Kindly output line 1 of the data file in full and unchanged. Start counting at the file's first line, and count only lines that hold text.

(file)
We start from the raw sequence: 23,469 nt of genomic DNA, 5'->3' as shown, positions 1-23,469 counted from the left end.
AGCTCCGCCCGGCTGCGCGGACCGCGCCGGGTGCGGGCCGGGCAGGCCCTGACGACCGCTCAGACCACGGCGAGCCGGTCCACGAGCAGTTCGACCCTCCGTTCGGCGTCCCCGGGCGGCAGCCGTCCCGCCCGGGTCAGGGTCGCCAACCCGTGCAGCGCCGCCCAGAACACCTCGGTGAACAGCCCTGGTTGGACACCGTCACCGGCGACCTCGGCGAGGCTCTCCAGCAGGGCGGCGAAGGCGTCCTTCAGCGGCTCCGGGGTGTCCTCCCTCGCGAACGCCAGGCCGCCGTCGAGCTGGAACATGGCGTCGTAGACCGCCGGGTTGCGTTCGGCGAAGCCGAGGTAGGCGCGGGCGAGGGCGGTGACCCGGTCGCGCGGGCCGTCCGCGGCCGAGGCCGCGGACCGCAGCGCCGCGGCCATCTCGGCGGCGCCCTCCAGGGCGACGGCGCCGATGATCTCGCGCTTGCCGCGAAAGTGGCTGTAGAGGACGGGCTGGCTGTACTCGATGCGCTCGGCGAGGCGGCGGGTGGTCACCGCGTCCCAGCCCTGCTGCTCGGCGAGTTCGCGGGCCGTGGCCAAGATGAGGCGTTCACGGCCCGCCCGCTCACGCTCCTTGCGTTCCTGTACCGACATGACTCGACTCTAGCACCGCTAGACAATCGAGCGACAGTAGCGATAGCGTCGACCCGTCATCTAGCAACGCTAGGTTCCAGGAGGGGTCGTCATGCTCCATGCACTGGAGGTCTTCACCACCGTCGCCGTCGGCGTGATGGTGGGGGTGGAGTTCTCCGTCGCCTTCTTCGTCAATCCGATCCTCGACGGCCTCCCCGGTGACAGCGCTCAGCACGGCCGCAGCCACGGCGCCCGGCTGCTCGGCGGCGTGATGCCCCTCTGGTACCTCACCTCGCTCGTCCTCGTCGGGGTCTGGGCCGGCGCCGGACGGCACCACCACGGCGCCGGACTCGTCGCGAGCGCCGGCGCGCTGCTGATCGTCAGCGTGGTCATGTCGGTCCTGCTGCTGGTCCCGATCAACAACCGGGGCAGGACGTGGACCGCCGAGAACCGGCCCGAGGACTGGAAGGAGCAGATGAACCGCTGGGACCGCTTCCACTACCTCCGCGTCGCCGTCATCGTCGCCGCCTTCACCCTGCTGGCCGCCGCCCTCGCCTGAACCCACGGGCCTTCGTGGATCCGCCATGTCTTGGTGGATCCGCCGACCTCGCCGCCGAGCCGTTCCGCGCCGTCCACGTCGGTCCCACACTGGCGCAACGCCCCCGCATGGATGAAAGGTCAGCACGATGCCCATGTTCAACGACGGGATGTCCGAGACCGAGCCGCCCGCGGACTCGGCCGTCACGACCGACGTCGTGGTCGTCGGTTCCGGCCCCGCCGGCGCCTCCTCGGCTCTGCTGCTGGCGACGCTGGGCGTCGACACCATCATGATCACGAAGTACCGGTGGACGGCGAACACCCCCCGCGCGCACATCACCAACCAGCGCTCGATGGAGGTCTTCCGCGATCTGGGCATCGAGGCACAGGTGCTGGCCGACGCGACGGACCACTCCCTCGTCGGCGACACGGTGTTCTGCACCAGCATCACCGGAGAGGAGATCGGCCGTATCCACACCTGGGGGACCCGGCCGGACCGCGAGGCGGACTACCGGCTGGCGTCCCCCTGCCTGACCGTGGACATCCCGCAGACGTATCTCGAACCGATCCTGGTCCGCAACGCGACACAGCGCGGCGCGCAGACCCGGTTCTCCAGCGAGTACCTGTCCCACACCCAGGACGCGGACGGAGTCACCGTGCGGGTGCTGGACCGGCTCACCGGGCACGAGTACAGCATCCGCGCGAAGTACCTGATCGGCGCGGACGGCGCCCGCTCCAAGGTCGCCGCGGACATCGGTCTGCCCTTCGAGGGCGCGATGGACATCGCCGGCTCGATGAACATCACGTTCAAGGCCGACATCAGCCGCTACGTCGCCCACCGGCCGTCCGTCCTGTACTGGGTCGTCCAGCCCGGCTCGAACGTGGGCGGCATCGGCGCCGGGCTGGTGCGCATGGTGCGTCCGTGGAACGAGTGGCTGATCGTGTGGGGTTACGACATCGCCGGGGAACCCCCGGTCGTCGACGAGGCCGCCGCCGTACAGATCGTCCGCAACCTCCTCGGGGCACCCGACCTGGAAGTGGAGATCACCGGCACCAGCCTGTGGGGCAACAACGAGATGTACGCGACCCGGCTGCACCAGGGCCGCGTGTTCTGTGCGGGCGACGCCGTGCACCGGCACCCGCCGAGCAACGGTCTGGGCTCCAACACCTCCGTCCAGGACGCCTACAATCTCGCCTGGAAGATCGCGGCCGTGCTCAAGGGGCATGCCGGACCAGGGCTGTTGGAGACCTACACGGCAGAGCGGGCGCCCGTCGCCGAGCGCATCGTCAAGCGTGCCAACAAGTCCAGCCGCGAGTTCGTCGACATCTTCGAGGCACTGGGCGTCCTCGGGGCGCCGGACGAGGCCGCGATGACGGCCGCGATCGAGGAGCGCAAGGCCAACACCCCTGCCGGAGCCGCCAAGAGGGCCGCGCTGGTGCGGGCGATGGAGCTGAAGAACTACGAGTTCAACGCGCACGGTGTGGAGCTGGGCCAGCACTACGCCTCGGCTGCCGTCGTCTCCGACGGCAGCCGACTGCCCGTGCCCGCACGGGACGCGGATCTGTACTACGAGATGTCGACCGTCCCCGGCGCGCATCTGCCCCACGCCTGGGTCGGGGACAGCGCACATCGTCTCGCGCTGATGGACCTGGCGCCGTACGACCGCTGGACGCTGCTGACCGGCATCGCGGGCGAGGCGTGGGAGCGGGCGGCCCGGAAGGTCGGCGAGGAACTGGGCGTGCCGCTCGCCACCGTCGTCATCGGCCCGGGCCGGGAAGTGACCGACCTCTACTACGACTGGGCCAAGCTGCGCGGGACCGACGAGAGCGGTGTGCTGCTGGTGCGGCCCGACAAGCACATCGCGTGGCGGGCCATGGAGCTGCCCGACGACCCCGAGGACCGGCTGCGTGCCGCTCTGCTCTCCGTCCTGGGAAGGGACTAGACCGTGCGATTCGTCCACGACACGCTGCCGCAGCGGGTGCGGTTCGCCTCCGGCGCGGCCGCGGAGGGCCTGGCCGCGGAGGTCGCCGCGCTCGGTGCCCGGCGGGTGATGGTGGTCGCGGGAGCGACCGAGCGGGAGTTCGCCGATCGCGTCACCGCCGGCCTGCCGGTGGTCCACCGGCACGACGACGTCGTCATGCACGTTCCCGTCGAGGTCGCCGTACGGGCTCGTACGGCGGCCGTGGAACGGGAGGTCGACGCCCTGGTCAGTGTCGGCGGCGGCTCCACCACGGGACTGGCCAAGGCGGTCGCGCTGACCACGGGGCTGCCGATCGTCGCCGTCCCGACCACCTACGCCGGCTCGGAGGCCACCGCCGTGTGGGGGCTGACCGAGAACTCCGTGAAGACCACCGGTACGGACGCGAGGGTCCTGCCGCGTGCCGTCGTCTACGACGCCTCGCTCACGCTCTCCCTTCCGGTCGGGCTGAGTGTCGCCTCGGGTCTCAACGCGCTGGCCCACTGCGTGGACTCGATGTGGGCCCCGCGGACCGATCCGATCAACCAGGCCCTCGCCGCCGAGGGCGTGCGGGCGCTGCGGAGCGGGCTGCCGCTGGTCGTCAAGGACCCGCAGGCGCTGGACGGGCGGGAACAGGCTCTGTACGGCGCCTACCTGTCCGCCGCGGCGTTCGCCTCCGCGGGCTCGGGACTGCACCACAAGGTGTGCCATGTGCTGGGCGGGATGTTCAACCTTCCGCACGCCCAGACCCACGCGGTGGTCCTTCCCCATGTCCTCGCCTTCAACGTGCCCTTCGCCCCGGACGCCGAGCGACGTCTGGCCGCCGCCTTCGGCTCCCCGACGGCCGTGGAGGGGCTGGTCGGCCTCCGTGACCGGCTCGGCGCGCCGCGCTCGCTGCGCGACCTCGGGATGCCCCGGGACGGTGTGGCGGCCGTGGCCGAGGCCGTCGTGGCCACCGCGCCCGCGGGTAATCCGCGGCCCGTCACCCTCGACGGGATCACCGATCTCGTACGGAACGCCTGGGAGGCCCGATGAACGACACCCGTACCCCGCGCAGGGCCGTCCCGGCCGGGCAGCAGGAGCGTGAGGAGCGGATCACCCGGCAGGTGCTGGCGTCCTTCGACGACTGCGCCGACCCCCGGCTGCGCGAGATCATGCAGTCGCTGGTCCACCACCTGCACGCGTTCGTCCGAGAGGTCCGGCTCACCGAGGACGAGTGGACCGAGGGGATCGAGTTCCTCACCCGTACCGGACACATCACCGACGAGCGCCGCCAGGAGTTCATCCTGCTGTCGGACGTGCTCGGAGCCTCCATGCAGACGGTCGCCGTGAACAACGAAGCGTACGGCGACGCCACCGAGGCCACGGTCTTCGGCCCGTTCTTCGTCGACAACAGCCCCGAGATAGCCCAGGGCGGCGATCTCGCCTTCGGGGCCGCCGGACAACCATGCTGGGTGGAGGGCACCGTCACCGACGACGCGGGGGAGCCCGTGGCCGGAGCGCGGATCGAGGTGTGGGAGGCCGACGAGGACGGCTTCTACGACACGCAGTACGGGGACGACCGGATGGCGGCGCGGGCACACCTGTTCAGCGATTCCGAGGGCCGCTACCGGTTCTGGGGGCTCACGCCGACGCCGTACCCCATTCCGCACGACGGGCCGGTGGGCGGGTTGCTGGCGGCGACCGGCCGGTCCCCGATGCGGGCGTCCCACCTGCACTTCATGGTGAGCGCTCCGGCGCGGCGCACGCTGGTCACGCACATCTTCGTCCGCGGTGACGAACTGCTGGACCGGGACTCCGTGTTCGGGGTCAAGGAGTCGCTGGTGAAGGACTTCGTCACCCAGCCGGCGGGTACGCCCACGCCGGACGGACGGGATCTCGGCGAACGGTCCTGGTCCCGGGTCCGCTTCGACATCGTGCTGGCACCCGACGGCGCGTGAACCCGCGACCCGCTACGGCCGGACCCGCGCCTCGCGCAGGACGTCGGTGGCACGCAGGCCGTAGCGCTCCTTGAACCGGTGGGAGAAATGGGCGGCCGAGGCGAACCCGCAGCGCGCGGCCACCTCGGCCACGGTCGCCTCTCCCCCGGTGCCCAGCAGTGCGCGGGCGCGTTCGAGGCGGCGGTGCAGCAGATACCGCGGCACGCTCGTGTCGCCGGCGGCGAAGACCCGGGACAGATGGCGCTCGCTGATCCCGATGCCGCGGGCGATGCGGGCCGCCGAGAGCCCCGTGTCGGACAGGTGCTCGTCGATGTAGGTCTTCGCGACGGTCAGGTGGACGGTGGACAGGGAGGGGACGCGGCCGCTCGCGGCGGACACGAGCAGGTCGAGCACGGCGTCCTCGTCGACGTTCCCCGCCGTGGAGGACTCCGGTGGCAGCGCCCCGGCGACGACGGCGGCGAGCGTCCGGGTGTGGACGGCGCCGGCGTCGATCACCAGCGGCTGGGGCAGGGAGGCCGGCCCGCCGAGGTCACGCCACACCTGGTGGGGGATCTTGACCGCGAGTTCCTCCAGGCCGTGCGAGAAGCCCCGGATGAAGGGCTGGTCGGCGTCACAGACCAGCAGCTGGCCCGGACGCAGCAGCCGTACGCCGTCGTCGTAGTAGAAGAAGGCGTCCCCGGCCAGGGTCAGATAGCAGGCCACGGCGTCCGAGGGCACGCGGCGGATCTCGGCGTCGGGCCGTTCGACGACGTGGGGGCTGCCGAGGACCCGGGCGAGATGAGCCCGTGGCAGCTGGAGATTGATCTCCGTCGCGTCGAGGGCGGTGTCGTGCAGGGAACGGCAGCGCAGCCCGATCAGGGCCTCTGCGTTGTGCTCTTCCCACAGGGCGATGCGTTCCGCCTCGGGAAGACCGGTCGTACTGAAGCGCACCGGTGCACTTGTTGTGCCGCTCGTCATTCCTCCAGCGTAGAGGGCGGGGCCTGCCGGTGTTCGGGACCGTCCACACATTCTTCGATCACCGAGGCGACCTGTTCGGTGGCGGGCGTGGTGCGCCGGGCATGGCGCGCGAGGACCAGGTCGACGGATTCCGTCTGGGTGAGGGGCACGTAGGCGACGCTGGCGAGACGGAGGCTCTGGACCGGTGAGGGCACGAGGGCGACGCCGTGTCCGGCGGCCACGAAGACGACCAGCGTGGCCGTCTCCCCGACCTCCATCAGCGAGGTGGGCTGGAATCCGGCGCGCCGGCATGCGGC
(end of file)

We start from the raw sequence: 23,469 nt of genomic DNA, 5'->3' as shown, positions 1-23,469 counted from the left end.